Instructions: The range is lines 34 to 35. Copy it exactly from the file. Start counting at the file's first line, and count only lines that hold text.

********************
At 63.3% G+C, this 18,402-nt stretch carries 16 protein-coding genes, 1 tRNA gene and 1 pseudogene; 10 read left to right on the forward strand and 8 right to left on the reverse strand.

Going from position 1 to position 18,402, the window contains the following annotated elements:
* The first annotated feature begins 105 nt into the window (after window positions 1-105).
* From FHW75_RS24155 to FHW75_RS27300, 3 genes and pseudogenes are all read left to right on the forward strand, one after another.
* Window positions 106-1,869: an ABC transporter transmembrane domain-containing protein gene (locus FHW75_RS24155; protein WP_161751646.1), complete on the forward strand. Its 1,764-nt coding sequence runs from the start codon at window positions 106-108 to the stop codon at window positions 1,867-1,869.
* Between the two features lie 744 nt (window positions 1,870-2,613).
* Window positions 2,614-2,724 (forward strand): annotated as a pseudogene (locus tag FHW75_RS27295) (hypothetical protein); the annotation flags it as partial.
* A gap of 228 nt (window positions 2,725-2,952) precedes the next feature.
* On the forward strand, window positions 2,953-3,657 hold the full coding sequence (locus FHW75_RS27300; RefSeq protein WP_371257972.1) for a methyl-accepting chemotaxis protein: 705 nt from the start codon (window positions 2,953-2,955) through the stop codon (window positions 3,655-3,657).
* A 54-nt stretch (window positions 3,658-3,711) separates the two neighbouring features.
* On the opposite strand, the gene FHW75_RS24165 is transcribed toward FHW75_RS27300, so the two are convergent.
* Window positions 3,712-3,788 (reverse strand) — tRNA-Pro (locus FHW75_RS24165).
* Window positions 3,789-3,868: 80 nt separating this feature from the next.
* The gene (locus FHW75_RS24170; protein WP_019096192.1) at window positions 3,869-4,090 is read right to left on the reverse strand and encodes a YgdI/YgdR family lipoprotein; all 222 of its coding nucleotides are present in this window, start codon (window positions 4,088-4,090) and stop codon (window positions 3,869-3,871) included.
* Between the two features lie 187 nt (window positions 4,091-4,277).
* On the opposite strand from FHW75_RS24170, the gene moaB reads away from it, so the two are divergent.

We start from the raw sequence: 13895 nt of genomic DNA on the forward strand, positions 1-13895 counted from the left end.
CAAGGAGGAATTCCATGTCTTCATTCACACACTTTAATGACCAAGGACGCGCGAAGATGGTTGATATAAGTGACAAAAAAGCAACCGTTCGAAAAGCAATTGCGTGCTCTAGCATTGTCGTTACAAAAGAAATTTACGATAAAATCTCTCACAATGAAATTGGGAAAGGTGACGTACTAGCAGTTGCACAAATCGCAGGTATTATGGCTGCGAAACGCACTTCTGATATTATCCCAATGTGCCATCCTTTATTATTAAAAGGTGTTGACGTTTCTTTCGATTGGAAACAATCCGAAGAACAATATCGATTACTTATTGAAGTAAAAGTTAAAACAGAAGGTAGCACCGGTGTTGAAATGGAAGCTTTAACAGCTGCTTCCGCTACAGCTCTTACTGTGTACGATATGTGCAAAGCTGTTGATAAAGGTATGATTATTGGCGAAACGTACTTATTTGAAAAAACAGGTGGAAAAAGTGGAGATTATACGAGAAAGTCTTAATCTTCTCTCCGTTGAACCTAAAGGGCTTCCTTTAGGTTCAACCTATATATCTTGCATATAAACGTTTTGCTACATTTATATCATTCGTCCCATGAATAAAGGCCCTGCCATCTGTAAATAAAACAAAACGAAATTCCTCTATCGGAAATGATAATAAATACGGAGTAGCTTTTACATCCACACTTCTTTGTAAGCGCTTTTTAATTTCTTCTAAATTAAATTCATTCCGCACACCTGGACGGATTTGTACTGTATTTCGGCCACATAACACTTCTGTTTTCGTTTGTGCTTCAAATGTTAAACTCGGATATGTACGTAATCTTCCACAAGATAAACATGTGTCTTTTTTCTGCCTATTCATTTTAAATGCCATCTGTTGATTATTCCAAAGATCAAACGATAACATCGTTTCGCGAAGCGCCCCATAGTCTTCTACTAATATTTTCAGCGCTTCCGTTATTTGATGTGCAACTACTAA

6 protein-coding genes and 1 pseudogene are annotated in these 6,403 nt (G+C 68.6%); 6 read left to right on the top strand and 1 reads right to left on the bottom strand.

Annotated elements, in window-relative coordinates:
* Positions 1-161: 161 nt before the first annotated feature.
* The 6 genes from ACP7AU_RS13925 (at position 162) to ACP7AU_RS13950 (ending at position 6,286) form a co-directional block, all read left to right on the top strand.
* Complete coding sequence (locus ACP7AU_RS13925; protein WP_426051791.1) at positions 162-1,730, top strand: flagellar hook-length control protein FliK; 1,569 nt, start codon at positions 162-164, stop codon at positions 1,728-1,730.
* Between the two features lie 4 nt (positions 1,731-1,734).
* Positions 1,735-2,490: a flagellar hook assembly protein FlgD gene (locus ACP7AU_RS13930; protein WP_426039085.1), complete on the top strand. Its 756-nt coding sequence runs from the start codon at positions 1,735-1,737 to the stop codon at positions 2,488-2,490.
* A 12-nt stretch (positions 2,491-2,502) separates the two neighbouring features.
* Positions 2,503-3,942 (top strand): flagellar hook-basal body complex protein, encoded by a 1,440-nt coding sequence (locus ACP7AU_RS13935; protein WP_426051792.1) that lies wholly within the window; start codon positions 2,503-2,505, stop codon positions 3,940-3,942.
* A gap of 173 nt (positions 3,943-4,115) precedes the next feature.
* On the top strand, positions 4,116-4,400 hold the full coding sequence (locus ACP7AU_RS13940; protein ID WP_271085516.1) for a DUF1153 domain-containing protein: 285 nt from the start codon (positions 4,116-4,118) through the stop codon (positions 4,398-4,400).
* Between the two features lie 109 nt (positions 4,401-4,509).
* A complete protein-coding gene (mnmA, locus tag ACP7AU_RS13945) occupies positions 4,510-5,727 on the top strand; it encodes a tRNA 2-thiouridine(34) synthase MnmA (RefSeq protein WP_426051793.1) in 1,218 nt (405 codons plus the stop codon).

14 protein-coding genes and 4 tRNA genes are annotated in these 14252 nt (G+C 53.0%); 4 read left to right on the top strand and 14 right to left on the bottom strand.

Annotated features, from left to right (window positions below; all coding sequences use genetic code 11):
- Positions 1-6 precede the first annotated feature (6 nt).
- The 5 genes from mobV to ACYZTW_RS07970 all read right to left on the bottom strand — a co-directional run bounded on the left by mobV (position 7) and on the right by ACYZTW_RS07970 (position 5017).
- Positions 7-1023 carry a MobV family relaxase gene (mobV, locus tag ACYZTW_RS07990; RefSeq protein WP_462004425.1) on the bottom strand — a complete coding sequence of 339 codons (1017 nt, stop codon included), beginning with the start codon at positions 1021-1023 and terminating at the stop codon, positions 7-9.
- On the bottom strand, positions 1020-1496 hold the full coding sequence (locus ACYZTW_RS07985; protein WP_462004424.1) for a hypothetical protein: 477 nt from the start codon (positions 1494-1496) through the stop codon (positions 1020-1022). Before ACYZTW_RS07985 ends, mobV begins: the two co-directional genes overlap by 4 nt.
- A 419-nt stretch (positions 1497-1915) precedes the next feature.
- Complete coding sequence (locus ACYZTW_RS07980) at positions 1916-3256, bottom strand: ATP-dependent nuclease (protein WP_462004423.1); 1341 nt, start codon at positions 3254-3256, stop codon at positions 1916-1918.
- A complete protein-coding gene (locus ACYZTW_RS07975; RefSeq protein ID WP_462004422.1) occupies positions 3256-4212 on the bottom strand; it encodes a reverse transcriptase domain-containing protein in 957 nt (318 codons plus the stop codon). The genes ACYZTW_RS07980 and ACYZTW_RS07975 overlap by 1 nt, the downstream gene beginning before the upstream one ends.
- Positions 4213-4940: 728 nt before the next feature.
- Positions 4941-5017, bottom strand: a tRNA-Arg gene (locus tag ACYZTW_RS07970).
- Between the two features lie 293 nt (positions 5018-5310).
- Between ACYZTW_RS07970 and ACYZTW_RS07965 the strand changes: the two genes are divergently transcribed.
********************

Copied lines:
- Positions 1-6 precede the first annotated feature (6 nt).
- The 5 genes from mobV to ACYZTW_RS07970 all read right to left on the bottom strand — a co-directional run bounded on the left by mobV (position 7) and on the right by ACYZTW_RS07970 (position 5017).